Warner Music Group 2nd-quarter loss widens

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NEW YORK -- Warner Music Group Corp. reported a widened fiscal second-quarter loss Tuesday because of a lack of big releases and continued music retail sluggishness as it unveiled details of an organizational realignment that will see the firm move jobs and financial resources into digital and other areas where it expects growth.

In a conference call, chairman and CEO Edgar Bronfman Jr. lauded his company's solid digital revenue gains in the quarter and reiterated WMG's commitment to digital rights management, even though music major EMI Group recently announced a DRM-free trial with Apple Inc.'s iTunes.

He also told analysts that WMG's next big album release, the Tuesday bow of Linkin Park's "Minutes to Midnight," will be available in a new format developed by the company called MVI, which stands for music, video, interactive.

Bronfman said it is designed to give consumers who nowadays often put CDs into their computers content beyond the pure music, including videos and bonus content. "The CD is a tired medium," having been around for about 30 years, the CEO said.

Asked whether his support for DRM has changed since the EMI-Apple deal, Bronfman said Tuesday, "We continue to think that DRM is an important element of our ongoing business," though he added that his team will closely watch the EMI experiment.

In a regulatory filing, WMG said its realignment will lead to about 400 job reductions in traditional retail and other areas, sources said. The company also said it will take restructuring charges of $65 million-$80 million during the current fiscal year as a result.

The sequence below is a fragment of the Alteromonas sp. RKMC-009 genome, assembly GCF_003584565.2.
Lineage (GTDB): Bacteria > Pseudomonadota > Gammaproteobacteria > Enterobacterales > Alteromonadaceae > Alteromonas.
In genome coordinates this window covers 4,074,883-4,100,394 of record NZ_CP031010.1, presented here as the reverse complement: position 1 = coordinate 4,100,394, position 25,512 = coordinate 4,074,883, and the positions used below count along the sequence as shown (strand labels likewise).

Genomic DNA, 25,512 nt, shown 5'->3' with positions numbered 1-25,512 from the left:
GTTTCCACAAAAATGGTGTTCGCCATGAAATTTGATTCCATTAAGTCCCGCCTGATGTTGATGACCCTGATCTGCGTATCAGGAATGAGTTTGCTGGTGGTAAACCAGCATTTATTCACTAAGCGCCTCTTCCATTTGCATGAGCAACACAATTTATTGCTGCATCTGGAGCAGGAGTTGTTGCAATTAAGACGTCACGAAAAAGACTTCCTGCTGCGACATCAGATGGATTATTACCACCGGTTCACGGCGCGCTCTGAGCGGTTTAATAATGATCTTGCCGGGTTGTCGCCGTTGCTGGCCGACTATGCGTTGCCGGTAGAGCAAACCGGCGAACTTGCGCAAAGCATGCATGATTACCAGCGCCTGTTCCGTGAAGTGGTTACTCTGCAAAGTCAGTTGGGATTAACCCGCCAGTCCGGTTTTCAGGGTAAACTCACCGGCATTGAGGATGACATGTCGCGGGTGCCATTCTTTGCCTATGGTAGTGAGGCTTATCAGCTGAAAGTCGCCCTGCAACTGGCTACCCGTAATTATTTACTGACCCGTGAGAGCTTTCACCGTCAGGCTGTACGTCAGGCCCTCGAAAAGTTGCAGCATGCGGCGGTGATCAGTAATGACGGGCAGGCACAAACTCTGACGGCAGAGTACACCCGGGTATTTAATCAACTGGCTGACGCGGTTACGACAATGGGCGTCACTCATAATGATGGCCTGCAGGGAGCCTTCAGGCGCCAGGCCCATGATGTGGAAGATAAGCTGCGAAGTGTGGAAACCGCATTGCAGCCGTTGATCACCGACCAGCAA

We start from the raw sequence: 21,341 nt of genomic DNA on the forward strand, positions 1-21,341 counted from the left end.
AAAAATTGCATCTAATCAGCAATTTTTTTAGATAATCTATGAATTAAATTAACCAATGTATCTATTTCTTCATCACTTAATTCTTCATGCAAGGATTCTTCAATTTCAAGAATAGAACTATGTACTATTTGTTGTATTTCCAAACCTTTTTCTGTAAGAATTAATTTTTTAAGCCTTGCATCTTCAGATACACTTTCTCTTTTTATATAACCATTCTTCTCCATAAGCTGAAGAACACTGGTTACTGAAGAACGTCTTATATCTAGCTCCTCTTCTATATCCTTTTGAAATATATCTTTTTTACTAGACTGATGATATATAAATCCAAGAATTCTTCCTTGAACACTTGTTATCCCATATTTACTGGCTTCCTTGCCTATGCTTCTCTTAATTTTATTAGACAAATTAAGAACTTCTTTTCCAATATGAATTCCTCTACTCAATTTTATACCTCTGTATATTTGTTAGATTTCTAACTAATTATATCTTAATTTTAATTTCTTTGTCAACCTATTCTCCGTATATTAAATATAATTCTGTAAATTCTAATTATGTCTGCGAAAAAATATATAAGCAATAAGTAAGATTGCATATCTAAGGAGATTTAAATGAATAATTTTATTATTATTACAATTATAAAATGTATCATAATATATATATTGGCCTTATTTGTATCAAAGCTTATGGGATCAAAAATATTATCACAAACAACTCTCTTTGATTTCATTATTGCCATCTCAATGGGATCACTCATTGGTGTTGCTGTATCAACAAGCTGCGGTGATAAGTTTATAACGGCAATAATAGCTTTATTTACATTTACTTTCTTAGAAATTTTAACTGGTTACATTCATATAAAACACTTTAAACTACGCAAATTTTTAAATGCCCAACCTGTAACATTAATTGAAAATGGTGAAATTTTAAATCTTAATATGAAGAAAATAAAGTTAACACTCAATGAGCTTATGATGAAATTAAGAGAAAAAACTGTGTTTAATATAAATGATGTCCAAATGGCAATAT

However, Bronfman said the move is not about cutting costs and positions but about reallocating resources into future growth areas, including digital and video distribution and the creation of programming unit Den of Thieves, which WMG announced Monday (HR 5/8).

"We are not going to be able to save our way to growth," Bronfman told analysts on the earnings call. WMG's filing said it expects "the majority of any cost savings to be offset by new hirings and ongoing investment focused on new business initiatives."

WMG brass on Tuesday signaled that the company's push into the video space likely will mainly create revenue in the form of advertising and that such revenue will start materializing next year.

WMG's fiscal second-quarter loss amounted to $27 million or, when adjusted to exclude nonrecurring items, $15 million compared with a year-ago loss of $7 million.

Operating income before depreciation and amortization fell from $104 million to $80 million. Adjusted for nonrecurring items, it fell 8% to $96 million.

WMG's revenue slipped 2% to $784 million, driven by difficult year-ago comparisons in the recorded music unit. On a constant-currency basis, revenue fell 5%.

A 4% recorded music revenue decline, or 7% on a constant-currency basis, was only partially offset by gains in digital and music publishing.

Softer recorded music sales in the U.K., France, Canada and Latin America dragged down results, though the company gained album share in the U.S., according to WMG. Major sellers in the quarter included titles from Madonna, Pretty Ricky and Red Hot Chili Peppers.

Quarterly music publishing revenue rose 11%, or 4% on a constant-currency basis.

Digital revenue rose 23% year-over-year and 11% over the previous quarter to $111 million, or 14% of total revenue.

While the first half of WMG's fiscal year saw it struggling in the recorded music space, brass Tuesday said comparisons should increasingly ease as the rest of the fiscal year unfolds.

Goldman Sachs analyst Anthony Noto lauded that WMG's financial trends came in "ahead of reduced expectations" but warned that "digital growth of just 23% continues to highlight the earlier-than-expected maturation of the secular growth opportunity."

WMG shares closed down 0.9% to $17.14.
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